After more than a decade of hovering at normal-to-below-average levels, inflation became a hot topic again in 2021 when it rose to over 4%. By March 2022, it had hit a 40-year high of 8.5%. This prompted the Federal Reserve to take its usual course of action to combat inflation: raising short-term interest rates. Over the next 18 months, the Fed hiked rates at a historically aggressive pace. As usual, this created extreme volatility in the financial markets, but ultimately inflation did come down again to just over 3% by late 2023.
Nobody likes rising prices, but one positive outcome of the recent inflation spike is that it has prompted more people to think about inflation as it relates to their retirement goals. According to a recent survey by Global Atlantic Financial Group, 71% of Americans aged 59 to 75 said they believe rising inflation will negatively affect their retirement savings, while 46% said they believe inflation will make it more difficult to have a steady income in retirement. 1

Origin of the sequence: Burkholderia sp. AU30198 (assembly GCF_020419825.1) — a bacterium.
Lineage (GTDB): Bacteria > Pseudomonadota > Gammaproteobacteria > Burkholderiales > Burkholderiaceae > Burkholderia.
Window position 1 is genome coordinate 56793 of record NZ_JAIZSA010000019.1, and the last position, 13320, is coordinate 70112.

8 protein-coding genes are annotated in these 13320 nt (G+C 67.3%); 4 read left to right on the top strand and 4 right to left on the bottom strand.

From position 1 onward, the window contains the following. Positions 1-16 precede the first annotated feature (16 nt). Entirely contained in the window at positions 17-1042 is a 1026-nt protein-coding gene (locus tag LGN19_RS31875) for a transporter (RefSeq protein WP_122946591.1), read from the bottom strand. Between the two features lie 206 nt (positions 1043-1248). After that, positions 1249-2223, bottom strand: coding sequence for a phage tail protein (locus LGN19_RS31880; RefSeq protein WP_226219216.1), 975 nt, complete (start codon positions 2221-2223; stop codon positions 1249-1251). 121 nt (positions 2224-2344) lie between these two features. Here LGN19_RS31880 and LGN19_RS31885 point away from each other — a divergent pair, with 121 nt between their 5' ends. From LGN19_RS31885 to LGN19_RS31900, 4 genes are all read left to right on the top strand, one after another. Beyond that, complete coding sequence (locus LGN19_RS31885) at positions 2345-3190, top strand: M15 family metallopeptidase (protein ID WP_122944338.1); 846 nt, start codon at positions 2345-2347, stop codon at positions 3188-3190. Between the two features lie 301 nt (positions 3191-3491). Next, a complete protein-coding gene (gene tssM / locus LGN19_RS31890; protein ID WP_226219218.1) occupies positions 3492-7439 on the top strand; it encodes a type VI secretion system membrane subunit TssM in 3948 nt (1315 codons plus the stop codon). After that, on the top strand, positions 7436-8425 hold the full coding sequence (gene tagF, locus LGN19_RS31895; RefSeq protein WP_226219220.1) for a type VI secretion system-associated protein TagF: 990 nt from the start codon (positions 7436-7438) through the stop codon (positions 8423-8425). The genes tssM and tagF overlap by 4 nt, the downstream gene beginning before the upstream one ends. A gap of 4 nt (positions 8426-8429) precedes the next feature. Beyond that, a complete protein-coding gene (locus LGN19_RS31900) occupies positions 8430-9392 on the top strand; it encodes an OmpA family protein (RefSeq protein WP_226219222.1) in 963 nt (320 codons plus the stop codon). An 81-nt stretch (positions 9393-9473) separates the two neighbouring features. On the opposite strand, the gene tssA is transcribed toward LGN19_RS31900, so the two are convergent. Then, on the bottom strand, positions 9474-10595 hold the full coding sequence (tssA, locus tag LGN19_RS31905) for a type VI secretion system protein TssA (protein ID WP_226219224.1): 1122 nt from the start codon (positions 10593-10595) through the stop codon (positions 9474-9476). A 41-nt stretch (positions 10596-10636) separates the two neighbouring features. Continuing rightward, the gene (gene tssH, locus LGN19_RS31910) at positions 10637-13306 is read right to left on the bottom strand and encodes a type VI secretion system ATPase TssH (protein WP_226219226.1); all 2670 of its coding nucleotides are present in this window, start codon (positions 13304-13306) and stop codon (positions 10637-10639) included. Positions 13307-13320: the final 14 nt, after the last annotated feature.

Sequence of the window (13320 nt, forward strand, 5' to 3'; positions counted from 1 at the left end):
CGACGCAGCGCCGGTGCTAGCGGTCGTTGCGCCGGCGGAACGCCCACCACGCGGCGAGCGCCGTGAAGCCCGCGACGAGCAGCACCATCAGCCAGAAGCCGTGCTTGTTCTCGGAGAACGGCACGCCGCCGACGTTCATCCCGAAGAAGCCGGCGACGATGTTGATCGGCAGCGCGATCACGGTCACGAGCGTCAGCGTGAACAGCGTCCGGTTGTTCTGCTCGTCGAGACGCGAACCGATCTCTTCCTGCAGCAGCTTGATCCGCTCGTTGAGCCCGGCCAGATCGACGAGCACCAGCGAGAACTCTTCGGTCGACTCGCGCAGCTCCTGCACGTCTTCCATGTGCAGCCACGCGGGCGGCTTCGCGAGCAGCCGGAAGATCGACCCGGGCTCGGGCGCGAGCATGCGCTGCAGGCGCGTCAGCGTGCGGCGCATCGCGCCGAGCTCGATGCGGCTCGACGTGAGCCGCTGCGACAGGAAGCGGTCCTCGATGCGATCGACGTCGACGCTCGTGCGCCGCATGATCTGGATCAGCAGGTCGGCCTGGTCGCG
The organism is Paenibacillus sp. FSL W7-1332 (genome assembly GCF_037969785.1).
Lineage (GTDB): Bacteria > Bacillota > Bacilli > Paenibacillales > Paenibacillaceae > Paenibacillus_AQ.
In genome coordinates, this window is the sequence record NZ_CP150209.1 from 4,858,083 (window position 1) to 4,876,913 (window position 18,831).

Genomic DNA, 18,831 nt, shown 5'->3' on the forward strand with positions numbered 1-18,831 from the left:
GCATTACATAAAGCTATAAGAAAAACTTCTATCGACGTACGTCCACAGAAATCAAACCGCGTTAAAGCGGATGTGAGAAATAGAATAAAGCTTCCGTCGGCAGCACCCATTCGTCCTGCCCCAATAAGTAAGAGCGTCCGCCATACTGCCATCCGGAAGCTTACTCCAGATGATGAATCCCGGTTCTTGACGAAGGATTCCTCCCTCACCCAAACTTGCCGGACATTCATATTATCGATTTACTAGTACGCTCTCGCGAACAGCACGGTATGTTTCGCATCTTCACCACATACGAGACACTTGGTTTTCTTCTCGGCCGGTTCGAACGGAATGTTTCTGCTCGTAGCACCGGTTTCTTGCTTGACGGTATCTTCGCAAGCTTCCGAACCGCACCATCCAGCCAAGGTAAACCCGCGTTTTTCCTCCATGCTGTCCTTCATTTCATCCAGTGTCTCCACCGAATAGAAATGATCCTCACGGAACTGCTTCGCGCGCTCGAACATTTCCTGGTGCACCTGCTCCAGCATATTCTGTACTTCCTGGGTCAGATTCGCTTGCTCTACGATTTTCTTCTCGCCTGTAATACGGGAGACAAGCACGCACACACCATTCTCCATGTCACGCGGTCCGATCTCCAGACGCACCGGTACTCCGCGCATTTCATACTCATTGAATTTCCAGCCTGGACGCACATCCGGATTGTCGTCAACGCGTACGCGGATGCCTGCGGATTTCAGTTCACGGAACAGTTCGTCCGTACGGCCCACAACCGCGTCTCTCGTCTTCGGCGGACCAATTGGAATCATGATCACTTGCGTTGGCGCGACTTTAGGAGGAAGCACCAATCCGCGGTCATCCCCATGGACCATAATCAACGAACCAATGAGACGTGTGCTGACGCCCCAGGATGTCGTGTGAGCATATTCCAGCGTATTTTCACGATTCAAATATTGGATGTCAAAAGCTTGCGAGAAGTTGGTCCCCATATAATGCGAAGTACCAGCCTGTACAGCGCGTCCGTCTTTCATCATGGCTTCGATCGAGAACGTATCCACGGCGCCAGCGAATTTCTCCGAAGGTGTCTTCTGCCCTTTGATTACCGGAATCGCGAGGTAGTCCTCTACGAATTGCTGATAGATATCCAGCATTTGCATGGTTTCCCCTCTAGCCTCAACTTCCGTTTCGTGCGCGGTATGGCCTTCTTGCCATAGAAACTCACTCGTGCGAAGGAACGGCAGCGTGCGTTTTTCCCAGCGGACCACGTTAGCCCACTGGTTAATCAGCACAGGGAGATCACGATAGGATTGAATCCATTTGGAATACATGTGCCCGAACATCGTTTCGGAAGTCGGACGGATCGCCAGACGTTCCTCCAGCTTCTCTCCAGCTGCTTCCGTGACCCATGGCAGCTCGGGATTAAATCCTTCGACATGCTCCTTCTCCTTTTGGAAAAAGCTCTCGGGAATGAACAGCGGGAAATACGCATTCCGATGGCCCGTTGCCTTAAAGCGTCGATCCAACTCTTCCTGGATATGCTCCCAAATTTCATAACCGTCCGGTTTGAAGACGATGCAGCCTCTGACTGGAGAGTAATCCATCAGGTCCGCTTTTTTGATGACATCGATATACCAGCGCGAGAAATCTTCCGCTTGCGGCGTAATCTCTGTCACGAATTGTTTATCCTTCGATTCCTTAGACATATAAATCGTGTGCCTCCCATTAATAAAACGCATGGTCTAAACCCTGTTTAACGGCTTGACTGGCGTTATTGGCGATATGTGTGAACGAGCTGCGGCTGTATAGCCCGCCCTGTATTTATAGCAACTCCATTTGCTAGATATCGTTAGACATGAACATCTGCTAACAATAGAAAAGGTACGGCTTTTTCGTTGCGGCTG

Those are valid concerns, but the good news is that at least people are thinking and talking again about the potential long-term effects of inflation. It’s good because underestimating the impacts of inflation is one of the most common and devastating mistakes people make when it comes to retirement planning. But it doesn’t have to be that way. As the saying goes, forewarned is forearmed, and it is possible to “arm yourself” very well against the long-term effects of inflation. We’ll explain how in this report. You will learn:
- The many ways in which inflation can negatively impact your retirement.
- The even more dangerous effects of healthcare inflation.
- Steps you can take ahead of retirement to combat the future effects of inflation.
- How a financial strategy geared toward retirement income can ultimately help make your retirement plan “inflation-proof.”
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